Having learned its lesson in the last two elections, Kachol Lavan made sure to control the media agenda this time around. In fact, the MKs of Kachol Lavan showed that despite their relative inexperience in parliamentary maneuvering, they’re still capable of potentially beating a battle-scarred political veteran like Netanyahu by gaining the approval necessary for the Knesset to form the committee that will address Netanyahu’s request for immunity before the election. The committee’s sessions are also scheduled to be held every day from now until then, ensuring that the media will be filled with constant new revelations. The idea is that there will be only one topic in the headlines: the indictments against Netanyahu, and his attempt to avoid having to stand trial for them.
This Tuesday, the full Knesset is expected to convene—unusual for the lead-up to an election—to approve the aforementioned committee. But Kachol Lavan’s success might yet blow up in its face. What happened next was that Minister Betzalel Smotrich said that if the Knesset was already being convened, why not deal with other important issues, such as the annexation of the Jordan Valley? Netanyahu, who had expressed his desire to do so in the past, jumped on the suggestion and gave his approval. This caused Kachol Lavan Chairman Benny Gantz to announce that he too was in favor of annexation: “The Jordan Valley is the eastern defensive barrier of Israel in any future conflict. Right after the election, we will work to extend Israeli sovereignty to the Jordan Valley. We will do so as part of a nationally agreed upon course of action, and in concert with the international community.”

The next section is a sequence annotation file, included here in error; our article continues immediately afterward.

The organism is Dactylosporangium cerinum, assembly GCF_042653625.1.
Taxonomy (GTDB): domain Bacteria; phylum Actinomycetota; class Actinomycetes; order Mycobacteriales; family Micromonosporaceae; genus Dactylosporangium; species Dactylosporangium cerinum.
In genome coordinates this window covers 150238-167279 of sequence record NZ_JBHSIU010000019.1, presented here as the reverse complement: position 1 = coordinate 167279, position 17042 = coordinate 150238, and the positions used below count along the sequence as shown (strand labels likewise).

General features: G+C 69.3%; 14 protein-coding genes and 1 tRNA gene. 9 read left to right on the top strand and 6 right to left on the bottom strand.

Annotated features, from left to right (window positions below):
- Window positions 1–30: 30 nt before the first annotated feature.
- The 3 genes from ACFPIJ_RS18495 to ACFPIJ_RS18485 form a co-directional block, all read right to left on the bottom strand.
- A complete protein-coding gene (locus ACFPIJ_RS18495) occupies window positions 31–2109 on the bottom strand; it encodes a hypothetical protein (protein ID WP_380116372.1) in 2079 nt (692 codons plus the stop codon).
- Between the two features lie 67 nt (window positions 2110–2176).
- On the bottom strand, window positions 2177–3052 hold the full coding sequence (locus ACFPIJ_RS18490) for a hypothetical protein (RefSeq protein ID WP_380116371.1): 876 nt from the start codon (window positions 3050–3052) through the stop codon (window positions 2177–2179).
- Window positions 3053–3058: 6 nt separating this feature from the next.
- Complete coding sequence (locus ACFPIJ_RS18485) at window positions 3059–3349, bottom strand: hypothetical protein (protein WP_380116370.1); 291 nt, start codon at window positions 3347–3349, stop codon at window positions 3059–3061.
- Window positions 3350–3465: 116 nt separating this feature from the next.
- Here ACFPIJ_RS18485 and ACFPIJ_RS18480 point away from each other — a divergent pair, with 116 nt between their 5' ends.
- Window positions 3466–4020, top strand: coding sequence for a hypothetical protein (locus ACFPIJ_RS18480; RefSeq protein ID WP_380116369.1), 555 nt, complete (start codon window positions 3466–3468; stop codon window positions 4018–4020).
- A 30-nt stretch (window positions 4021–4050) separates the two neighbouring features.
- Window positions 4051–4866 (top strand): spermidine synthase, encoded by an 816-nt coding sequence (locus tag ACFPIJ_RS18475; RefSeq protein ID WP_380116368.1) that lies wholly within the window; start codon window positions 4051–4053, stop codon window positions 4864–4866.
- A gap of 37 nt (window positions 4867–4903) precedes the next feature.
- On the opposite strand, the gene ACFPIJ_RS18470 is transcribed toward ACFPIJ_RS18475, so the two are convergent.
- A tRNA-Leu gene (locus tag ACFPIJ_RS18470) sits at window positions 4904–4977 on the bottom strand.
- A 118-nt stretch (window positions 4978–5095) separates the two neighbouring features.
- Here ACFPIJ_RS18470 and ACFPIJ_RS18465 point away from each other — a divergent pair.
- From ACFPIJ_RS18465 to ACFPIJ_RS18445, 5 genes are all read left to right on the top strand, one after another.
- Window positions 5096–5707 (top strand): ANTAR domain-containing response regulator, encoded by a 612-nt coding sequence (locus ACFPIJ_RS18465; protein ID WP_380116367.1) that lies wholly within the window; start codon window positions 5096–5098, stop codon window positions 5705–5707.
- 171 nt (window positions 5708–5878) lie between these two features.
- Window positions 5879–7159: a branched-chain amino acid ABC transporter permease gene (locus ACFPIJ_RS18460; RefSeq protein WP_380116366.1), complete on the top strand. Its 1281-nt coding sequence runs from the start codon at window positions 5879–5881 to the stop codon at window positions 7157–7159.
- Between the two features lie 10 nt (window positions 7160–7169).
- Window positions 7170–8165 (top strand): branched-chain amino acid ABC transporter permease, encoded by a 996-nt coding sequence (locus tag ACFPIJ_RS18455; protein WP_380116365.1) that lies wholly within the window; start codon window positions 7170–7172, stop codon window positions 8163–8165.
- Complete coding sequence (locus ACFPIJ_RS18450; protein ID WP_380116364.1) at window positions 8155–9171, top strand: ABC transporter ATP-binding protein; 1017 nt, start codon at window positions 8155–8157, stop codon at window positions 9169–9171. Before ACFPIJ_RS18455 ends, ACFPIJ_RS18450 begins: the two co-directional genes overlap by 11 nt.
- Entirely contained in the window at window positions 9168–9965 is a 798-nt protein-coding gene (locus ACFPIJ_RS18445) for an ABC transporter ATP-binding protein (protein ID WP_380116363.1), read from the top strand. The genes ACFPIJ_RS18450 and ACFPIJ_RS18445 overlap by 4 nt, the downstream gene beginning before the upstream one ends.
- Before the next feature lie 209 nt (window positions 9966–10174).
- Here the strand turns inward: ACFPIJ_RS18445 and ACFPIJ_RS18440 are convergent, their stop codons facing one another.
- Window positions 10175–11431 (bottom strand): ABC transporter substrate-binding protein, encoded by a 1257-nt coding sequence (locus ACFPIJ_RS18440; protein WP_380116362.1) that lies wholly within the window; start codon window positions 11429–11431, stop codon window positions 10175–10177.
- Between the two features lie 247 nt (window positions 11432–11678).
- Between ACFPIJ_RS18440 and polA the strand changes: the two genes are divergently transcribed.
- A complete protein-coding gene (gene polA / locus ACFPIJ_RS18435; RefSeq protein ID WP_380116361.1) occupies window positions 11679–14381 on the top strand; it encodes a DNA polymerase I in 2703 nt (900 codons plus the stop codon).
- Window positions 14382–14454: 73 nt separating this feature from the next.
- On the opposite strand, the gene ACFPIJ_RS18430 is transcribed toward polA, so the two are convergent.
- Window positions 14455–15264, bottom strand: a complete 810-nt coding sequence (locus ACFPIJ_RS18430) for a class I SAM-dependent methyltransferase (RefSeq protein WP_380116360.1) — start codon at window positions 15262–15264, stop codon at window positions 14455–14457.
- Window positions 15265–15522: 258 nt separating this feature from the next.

Soon after that announcement, Gantz started catching flak from all directions. MK Ahmed Tibi of the Joint Arab List said, “The annexation games of Gantz and his musketeers of Kachol Lavan are dangerous. The average citizen will ask, ‘If he’s just a copy of Bibi, why not go with the original?’” The right-wing politicians—all of whom support the annexation of the Jordan Valley—scoffed at the idea of international agreement.
Netanyahu went a step further and asked, “Why wait until after the election if we can extend sovereignty now?” That prompted Gantz to reply, “Let’s first deal with the immunity, and then we’ll move on to sovereignty.”
This whole episode has gotten Gantz in trouble with his own party. Kachol Lavan is a federation consisting of three parties: the right wing, Telem, under the leadership of former Defense Minister Moshe Yaalon; the center, Chosen L’Yisrael, under the leadership of Benny Gantz; and the left wing, Yesh Atid, under the leadership of Yair Lapid. In the past, the three parties had been able to bridge the ideological gaps between them by focusing on their overarching goal: getting rid of Netanyahu. When the issue of the Jordan Valley came up, there were some people on the right who wanted to take up Netanyahu’s challenge and begin the process now. However, there were people on the left who wanted to avoid any proclamations on the subject, and even said that Israel should unilaterally disengage from the area.
The bottom line is that Netanyahu managed to once again beat Gantz at his own game by deflecting the media’s focus on his immunity and shifting it to something else.